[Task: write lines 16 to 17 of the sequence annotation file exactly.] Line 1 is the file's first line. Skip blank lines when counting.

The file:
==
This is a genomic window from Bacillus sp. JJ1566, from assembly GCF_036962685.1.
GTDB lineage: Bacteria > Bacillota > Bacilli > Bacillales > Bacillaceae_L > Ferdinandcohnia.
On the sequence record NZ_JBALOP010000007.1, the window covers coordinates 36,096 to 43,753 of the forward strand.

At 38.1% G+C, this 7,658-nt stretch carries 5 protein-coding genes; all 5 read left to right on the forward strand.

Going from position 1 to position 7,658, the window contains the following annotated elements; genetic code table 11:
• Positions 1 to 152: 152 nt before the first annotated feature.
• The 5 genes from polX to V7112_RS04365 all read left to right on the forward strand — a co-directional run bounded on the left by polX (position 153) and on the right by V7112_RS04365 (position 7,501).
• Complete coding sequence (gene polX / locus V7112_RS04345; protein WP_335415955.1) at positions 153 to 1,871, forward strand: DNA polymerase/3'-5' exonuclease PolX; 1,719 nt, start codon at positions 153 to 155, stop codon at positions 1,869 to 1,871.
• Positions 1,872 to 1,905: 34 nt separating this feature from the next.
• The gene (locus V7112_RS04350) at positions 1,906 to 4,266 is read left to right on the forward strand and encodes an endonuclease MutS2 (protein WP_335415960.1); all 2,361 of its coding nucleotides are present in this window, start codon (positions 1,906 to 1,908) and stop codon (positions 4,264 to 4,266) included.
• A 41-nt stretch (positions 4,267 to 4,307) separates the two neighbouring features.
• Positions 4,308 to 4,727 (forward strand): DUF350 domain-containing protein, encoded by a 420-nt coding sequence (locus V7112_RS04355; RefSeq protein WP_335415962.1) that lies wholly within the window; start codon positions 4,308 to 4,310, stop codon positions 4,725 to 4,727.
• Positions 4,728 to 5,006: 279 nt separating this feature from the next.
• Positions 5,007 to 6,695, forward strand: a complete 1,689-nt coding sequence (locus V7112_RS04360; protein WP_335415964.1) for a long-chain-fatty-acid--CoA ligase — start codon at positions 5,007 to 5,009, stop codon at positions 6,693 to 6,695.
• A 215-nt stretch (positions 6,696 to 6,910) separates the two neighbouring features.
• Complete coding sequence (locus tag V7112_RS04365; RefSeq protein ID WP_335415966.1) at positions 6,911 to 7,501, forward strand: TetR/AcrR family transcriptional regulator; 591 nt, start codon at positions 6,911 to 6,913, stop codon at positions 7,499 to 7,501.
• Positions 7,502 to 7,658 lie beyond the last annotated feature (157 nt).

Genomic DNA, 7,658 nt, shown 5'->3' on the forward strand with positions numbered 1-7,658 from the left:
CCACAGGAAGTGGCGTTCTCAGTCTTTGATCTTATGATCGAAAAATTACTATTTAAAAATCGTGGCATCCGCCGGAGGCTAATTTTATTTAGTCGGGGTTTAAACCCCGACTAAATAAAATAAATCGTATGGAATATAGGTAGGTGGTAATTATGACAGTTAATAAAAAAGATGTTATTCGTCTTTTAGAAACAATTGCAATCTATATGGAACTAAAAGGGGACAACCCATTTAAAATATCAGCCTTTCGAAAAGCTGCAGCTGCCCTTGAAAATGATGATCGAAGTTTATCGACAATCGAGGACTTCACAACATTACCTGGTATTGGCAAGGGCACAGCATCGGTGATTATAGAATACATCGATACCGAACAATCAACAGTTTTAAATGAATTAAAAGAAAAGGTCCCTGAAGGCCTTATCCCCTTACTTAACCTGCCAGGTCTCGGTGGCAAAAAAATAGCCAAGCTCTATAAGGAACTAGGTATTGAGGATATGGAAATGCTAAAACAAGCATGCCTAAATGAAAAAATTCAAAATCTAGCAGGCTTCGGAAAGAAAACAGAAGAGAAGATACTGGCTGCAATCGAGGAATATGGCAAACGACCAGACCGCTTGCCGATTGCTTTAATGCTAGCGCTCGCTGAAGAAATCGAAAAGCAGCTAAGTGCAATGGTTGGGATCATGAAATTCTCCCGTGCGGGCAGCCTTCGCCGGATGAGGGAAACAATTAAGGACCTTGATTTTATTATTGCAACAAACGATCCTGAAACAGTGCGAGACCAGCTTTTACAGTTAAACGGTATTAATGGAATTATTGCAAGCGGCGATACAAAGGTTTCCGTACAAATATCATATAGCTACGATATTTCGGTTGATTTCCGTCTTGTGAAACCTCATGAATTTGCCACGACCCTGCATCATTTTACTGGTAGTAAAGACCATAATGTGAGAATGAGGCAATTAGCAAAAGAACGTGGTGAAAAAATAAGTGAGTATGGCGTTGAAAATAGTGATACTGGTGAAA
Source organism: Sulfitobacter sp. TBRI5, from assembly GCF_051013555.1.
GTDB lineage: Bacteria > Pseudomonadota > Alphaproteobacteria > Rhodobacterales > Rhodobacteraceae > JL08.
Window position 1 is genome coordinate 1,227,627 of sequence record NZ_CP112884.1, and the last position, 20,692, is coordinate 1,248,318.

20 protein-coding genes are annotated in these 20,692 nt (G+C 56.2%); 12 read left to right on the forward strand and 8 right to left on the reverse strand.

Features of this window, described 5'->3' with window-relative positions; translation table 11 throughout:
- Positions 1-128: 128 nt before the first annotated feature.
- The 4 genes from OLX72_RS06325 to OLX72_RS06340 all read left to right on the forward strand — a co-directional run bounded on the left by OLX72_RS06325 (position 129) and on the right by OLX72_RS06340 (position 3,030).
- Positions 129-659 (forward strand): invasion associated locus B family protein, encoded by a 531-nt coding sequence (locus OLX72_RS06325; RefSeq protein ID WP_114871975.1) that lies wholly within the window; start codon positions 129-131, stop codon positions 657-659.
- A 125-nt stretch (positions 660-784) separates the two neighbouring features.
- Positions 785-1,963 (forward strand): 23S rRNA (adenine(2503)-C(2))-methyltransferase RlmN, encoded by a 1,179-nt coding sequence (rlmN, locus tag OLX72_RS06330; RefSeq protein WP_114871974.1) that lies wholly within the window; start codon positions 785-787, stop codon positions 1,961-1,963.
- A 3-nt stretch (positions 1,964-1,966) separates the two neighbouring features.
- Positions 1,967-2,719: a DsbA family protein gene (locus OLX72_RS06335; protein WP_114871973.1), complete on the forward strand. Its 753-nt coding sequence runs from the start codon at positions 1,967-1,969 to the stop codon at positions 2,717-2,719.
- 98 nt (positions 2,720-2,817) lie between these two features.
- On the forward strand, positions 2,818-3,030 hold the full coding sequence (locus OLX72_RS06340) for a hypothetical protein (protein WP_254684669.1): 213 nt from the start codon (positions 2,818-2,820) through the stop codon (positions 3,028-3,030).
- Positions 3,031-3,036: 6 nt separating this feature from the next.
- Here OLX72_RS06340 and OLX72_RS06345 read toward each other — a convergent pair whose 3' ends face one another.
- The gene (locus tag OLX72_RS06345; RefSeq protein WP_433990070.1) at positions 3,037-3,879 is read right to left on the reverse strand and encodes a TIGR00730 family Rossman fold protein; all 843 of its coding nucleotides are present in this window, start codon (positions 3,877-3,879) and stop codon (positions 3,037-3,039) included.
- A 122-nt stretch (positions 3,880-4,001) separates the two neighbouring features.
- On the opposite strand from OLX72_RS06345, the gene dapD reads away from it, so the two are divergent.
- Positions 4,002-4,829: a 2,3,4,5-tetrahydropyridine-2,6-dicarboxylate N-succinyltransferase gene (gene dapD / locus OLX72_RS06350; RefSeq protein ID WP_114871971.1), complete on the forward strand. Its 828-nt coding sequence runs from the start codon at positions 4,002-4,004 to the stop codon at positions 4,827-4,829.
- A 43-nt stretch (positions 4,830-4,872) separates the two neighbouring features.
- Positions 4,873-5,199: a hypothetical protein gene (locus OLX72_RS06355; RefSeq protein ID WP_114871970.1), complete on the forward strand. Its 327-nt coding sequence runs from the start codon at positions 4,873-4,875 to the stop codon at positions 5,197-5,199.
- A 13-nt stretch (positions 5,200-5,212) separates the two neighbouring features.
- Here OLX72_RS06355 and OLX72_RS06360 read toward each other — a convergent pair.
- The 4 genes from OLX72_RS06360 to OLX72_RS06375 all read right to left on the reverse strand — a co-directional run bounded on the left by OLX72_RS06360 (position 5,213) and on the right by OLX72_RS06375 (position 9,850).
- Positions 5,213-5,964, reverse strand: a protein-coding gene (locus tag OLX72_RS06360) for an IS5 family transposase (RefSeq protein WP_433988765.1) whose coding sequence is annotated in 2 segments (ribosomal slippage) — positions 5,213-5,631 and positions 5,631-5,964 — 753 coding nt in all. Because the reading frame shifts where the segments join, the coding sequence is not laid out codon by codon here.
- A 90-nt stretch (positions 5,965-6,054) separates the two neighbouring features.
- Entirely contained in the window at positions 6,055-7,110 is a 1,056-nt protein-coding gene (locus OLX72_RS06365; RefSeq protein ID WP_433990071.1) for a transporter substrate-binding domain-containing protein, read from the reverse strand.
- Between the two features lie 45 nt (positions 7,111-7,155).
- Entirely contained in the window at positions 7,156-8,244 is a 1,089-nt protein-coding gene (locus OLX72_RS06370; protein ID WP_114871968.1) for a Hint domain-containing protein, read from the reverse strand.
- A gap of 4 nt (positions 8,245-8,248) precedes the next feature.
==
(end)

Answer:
• Complete coding sequence (locus tag V7112_RS04365; RefSeq protein ID WP_335415966.1) at positions 6,911 to 7,501, forward strand: TetR/AcrR family transcriptional regulator; 591 nt, start codon at positions 6,911 to 6,913, stop codon at positions 7,499 to 7,501.
• Positions 7,502 to 7,658 lie beyond the last annotated feature (157 nt).